What’s Gender Got to Do with It? We Asked Teachers about Leadership
Ask a kid if boys are better at leading than girls are and you’ll likely get an emphatic answer: no way. A study by the Girl Scouts discovered that 82 percent of young people under 18 agree that girls and boys are equally good at being leaders.
But do teachers feel the same way? How can educators support their students’ leadership development without gender bias getting in the way? AAUW worked with the National Education Association and the Center for Information and Research on Civil Learning and Engagement to find out.
Overall the news is good. The middle school and high school teachers surveyed in the report understood the role of gender in the leadership of their students. For the most part, these educators described leadership in gender-neutral terms like “problem-solver” and “collaborative.”
But as in other research studies, remnants of implicit bias emerged. Part of the survey included a statement from a hypothetical candidate for student council president, randomly referred to as either Jacob or Emily. Results showed that the assumed gender of each candidate played a role in the ways teachers described the students: Jacob was “confident” while Emily was “bubbly.”
So how can teachers avoid gender bias and encourage students’ leadership abilities? Our report gives three key recommendations.
1. Seek out professional development.
Educators who had had professional development and training on gender and diversity issues were more likely to view leadership in a more gender-neutral way.
2. Expose all students to women role models and leaders.
The survey showed that implicit assumptions about roles for girls and boys still exist among educators despite their egalitarian views of student leadership. Every time an educator takes the opportunity to expose girls and boys to more women role models, they challenge gender-based assumptions and help repair any unintended promotion of traditional gender roles. If you want to do the same, look for tool kits, field trips, and other resources that showcase women’s effective leadership (we especially like Teach a Girl to Lead). Programs like Tech Trek and Tech Savvy offer out-of-school opportunities to expose middle school girls to women STEM professionals.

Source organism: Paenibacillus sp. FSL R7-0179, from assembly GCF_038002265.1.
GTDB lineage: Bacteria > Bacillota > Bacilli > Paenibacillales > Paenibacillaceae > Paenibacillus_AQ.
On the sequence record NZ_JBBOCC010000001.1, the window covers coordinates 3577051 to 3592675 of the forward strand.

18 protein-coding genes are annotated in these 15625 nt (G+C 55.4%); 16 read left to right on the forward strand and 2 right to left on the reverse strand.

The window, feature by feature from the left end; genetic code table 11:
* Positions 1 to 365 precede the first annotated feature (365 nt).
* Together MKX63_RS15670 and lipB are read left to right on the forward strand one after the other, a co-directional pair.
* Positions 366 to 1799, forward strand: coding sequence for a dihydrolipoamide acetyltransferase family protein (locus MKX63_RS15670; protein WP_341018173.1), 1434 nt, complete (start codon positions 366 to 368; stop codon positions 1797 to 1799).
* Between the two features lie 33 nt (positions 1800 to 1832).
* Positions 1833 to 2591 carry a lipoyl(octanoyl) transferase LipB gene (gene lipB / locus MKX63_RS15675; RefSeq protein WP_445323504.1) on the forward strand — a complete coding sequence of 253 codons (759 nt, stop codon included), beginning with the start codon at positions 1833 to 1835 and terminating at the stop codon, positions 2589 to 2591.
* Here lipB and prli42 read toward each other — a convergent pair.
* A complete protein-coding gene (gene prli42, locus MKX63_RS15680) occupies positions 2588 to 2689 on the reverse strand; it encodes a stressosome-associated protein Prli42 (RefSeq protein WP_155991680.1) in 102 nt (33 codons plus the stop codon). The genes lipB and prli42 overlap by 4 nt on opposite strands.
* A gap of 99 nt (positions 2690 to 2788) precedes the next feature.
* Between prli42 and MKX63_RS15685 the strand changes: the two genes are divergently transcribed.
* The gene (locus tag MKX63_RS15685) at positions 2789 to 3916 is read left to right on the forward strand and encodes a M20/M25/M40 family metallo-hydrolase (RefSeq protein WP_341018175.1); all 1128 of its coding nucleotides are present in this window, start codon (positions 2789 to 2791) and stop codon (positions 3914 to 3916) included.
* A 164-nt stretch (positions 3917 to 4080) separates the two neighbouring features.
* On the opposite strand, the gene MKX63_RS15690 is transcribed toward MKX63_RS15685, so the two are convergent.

3. Encourage all students to take on nontraditional leadership roles.
Middle and high school educators reported that boys are more likely than girls to take on leadership roles in math and science classes, in athletic activities, and in science clubs. Girls are far more likely than boys to take on leadership roles in English and language arts classes, in student government as top and supporting officers, in arts and culture clubs, in community service projects, and on school publications. A teacher’s support plays a strong role in how students view themselves. Encouraging a student to try out a nontraditional role can help her challenge stereotypes about roles for girls and boys.
According to a new report, college women do not have the same desire to become politically engaged and represent their communities as men do.
We all know stereotypes are bad, but biases can be more ingrained — and dangerous — than we realize. So what do we do to combat our biased brains?
What can you, as a parent or sister or Scout leader, do to introduce the girl in your life to engineering? We have some ideas.